Relationships between soil and badger elemental concentrations across a heterogeneously contaminated landscape.

Sartorius, Andrea; Cahoon, Molly; Corbetta, Davide; Grau Roma, Llorenç; Johnson, Matthew F; Barron, Elsa Sandoval; Smallman-Raynor, Matthew; Swift, Benjamin M C; Yon, Lisa; Young, Scott; Bennett, Malcolm (2023). Relationships between soil and badger elemental concentrations across a heterogeneously contaminated landscape. The Science of the total environment, 869(161684), p. 161684. Elsevier 10.1016/j.scitotenv.2023.161684

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Understanding the links between environmental and wildlife elemental concentrations is key to help assess ecosystem functions and the potential effects of legacy pollutants. In this study, livers from 448 European badgers (Meles meles) collected across the English Midlands were used to investigate the relationship between elemental concentrations in topsoils and wildlife. Mean soil sample concentrations within 2 km of each badger, determined using data from the British Geological Survey's 'Geochemical Baseline Survey of the Environment', were compared to badger liver elemental concentrations, focusing primarily on Ag, As, Cd, Cr, Cu, K, Mn, Pb, Se, Zn. Generally, the badgers appeared to have elemental concentrations comparable with those published for other related animals, though Cu concentrations tended to be lower than expected. While there was no relationship between soil and badger liver concentrations for most biologically essential elements, biologically non-essential elements, specifically Pb, Cd, As, and Ag, were positively correlated between soil and badger livers. Lead and Cd, the elements with the strongest relationships between soils and badger livers, were primarily elevated in badgers collected in Derbyshire, a county with a millennia-long history of Pb mining and significant Pb and Cd soil pollution. Cadmium concentrations in badgers were also, on average, almost nine times higher than the local soil concentrations, likely due to Cd biomagnification in earthworms, a dietary staple of badgers. While badgers are good models for studying associations between soil and wildlife elemental concentrations, due to their diet, burrowing behaviours, and site fidelity, all flora and fauna local to human-modified environments could be exposed to and impacted by legacy pollutants.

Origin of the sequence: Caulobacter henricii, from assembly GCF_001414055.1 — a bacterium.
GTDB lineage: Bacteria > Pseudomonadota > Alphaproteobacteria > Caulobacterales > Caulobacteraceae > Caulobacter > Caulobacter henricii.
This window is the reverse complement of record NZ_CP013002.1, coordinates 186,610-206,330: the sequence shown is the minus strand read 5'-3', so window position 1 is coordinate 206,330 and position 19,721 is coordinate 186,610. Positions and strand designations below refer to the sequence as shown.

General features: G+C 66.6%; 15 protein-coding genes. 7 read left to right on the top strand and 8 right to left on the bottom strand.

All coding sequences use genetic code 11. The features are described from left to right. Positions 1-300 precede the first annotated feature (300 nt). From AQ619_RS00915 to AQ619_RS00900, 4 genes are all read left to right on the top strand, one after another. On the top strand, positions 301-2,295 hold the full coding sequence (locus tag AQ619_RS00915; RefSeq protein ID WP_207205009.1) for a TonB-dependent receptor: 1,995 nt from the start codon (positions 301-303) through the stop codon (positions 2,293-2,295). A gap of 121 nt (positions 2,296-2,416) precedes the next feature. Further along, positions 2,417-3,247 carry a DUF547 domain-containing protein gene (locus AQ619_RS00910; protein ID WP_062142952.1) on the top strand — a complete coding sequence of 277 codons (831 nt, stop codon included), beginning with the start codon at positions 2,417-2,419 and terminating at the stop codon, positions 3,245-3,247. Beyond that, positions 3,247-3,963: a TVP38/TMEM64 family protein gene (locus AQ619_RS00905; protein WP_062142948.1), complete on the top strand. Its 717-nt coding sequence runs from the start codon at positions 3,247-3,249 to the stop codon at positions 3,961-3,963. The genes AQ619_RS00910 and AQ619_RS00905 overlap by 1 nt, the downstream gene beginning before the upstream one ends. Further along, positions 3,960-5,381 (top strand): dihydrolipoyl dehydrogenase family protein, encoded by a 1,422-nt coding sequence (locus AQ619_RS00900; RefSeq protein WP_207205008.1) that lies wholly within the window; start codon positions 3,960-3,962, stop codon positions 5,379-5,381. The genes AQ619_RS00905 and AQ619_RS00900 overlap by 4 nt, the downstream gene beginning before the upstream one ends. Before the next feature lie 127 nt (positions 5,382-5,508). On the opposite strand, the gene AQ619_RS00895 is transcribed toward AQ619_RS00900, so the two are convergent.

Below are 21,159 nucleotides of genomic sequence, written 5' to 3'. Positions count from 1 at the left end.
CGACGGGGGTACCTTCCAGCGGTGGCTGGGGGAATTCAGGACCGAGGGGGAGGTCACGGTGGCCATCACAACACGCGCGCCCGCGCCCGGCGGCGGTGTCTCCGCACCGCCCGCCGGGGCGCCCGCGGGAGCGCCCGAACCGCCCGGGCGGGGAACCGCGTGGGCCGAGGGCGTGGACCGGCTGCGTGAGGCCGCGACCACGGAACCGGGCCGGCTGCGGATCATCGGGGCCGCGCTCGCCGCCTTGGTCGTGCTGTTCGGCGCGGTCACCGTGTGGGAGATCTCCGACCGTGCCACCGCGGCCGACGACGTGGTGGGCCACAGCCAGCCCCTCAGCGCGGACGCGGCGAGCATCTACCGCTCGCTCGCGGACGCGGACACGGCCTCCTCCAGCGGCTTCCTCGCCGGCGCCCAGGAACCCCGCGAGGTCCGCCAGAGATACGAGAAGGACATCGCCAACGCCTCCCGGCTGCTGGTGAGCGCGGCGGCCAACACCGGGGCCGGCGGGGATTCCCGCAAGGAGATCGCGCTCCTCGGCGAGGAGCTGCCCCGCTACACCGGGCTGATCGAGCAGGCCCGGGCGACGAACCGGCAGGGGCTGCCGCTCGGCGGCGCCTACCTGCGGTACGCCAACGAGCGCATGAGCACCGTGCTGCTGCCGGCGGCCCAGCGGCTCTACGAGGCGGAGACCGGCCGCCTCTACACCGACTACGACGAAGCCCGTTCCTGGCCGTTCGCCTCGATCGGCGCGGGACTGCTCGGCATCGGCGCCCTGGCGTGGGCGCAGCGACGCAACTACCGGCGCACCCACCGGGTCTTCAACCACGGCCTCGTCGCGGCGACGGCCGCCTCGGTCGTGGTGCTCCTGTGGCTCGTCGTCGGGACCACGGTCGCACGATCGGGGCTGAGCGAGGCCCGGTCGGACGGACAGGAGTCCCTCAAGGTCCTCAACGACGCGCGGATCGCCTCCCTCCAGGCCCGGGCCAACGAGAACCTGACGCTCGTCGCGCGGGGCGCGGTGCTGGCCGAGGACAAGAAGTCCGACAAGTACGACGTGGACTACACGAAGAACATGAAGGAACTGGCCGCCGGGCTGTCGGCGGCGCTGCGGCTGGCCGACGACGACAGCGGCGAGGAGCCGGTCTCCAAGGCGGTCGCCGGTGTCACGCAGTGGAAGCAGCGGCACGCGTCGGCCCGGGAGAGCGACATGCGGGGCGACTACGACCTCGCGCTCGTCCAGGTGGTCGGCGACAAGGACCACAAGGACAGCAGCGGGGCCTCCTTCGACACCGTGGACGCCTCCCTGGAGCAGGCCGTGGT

Item Type:

Journal Article (Original Article)

Division/Institute:

05 Veterinary Medicine > Department of Infectious Diseases and Pathobiology (DIP) > Institute of Animal Pathology
05 Veterinary Medicine > Department of Infectious Diseases and Pathobiology (DIP)

UniBE Contributor:

Grau Roma, Llorenç

Subjects:

600 Technology > 630 Agriculture

ISSN:

1879-1026

Publisher:

Elsevier

Language:

English

Submitter:

Pubmed Import

Date Deposited:

24 Jan 2023 13:49

Last Modified:

04 Mar 2023 00:15

Publisher DOI:

10.1016/j.scitotenv.2023.161684

PubMed ID:

36690105

Uncontrolled Keywords:

Badgers Environmental elemental concentrations Human-modified environments Legacy pollutants

BORIS DOI:

10.48350/177822

URI:

https://boris.unibe.ch/id/eprint/177822

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